Doughnut Economics

This is an utterly profound book that I urge everyone to read. 

For a long time, a thought has been brewing in my head. Why is everyone obsessed with growth? Both sides of the political spectrum are falling over themselves to tell us all how they will grow our economy and make our lives better in the process. I found myself wondering whether I was mad to question this. Surely many of the problems we face in the modern age are linked to growth. Climate, resource limitation, land loss etc. 

The population of the planet reached 8 billion just last week. It seems barn door obvious that this cannot go on forever. (And don’t tell me it’s fine because population growth is slowing. That means it is still growing and I don’t know about anyone else but 8 billion is a tad too many in my books). It is blatant that there must be a limit at which we can build more and manufacture more, space and resources being two obvious limiters. The collateral effect on the climate is also something blindingly obvious but is something that many lunatics seem to still deny. Growth seems to be an infinite prospect that we all must apparently crave but the problem is we live on a planet that is very much a finite playground.

Well, a while back I stumbled across this TED talk by Kate Raworth about Doughnut economics and she verbalised pretty much everything I had been thinking about. And then some. Her book goes even further.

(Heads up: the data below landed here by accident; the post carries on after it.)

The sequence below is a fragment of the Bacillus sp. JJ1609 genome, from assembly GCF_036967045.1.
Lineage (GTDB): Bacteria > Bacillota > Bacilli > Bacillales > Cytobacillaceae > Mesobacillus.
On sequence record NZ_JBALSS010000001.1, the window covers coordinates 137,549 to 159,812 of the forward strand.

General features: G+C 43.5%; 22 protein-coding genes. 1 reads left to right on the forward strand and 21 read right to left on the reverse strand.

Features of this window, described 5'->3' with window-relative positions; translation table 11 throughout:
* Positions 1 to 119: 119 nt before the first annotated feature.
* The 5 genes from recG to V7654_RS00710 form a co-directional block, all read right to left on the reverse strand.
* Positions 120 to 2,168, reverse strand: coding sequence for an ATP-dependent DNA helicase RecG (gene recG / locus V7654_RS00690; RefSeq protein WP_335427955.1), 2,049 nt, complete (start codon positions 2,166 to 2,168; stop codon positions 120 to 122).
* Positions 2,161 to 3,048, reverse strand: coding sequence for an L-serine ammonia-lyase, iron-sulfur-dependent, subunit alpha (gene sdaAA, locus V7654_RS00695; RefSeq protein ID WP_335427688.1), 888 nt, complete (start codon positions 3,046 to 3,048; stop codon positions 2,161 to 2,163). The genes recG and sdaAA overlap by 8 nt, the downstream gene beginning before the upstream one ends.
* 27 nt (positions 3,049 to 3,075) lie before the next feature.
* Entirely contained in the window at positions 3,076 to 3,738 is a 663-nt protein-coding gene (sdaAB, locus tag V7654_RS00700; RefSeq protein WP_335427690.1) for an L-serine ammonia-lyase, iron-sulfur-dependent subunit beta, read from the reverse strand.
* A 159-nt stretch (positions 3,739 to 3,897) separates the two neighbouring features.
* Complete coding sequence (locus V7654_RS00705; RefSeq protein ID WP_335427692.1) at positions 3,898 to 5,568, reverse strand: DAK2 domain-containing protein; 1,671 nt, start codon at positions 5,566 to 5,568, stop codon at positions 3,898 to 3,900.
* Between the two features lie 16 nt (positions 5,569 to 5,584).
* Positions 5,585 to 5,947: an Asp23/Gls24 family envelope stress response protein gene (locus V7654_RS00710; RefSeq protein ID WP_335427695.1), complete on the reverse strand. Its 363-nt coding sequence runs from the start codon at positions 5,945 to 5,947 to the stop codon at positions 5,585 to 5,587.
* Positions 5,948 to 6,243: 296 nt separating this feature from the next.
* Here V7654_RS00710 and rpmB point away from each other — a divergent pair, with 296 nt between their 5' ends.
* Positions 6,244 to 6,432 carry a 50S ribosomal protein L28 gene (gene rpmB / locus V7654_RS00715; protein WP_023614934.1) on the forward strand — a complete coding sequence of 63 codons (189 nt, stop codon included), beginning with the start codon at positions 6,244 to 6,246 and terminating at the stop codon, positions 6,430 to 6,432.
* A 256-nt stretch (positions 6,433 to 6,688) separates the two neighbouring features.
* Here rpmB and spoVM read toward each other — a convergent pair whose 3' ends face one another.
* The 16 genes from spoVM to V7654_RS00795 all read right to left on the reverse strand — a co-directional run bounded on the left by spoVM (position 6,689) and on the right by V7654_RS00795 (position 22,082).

It is an unmissable and undeniable classic that explains her ‘doughnut’ theory of economics, one which depicts a ring that represents the sweet spot of social pillars such as climate, equality, peace, land, ocean health, wealth etc. Within the ring are represented the things that we still need to grow and improve upon. But outside the ring is where we overshoot into a realm of profound unsustainability. Not surprisingly, we are not doing very well at staying within this ring. 

The book eloquently explains why this inexorable journey in growth at all costs is perhaps not a good idea and suggests ways in which this might be changed.  That it has to be explained is somewhat of a mystery to me, but then this world is a strange place. 

Take home message would be that if all countries in the world grew to the stage at which the US, Canada and Sweden do, we would need 4 Earths to sustain them. 

Maybe it’s the cynic in me, but the fact that there are such odd, politically selfish and shortsighted perspectives out there, particularly from those in the position to do something, that the measures required to change our path are never going to come to pass. 

But either way read the book. Everyone should be forced to do so imo. 

 

 

The Story of Music

This is a fair old undertaking, so it’s impressive that this book is not as long as one might think. However, that doesn’t mean it doesn’t manage to cram in a lot of interesting stuff. Shore is eloquent and learned in what he writes. There is an enormous breadth of material referenced by him in an assured display of knowledge of his trade.